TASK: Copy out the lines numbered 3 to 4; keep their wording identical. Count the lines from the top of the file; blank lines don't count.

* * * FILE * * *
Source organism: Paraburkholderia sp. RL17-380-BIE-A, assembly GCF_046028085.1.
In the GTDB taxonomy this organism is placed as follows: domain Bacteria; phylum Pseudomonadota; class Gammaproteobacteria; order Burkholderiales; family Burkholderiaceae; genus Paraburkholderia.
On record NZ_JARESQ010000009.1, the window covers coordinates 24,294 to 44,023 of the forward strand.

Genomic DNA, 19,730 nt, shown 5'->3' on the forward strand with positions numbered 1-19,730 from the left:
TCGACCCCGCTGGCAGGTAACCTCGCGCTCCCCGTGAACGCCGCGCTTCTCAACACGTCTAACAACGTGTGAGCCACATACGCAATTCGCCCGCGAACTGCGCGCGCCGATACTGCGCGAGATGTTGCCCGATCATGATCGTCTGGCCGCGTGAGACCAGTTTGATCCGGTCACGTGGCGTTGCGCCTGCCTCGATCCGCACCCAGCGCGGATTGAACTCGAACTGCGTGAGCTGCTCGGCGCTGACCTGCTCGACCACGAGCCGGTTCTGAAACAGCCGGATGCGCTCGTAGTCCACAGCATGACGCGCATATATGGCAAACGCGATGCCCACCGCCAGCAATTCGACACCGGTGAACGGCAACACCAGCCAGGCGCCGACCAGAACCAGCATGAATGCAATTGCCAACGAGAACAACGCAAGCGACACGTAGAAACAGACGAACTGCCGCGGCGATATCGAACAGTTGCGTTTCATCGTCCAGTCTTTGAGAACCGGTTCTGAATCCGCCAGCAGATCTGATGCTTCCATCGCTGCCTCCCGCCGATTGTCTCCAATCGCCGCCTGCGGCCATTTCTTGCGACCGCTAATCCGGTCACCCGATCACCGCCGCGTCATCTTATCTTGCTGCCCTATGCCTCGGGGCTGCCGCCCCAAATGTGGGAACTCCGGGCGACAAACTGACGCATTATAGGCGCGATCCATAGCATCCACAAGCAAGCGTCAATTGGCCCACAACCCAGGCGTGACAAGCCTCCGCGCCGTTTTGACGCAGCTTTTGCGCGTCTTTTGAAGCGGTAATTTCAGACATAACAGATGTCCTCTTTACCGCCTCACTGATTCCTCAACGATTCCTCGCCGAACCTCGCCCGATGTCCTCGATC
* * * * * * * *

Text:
On record NZ_JARESQ010000009.1, the window covers coordinates 24,294 to 44,023 of the forward strand.

Genomic DNA, 19,730 nt, shown 5'->3' on the forward strand with positions numbered 1-19,730 from the left: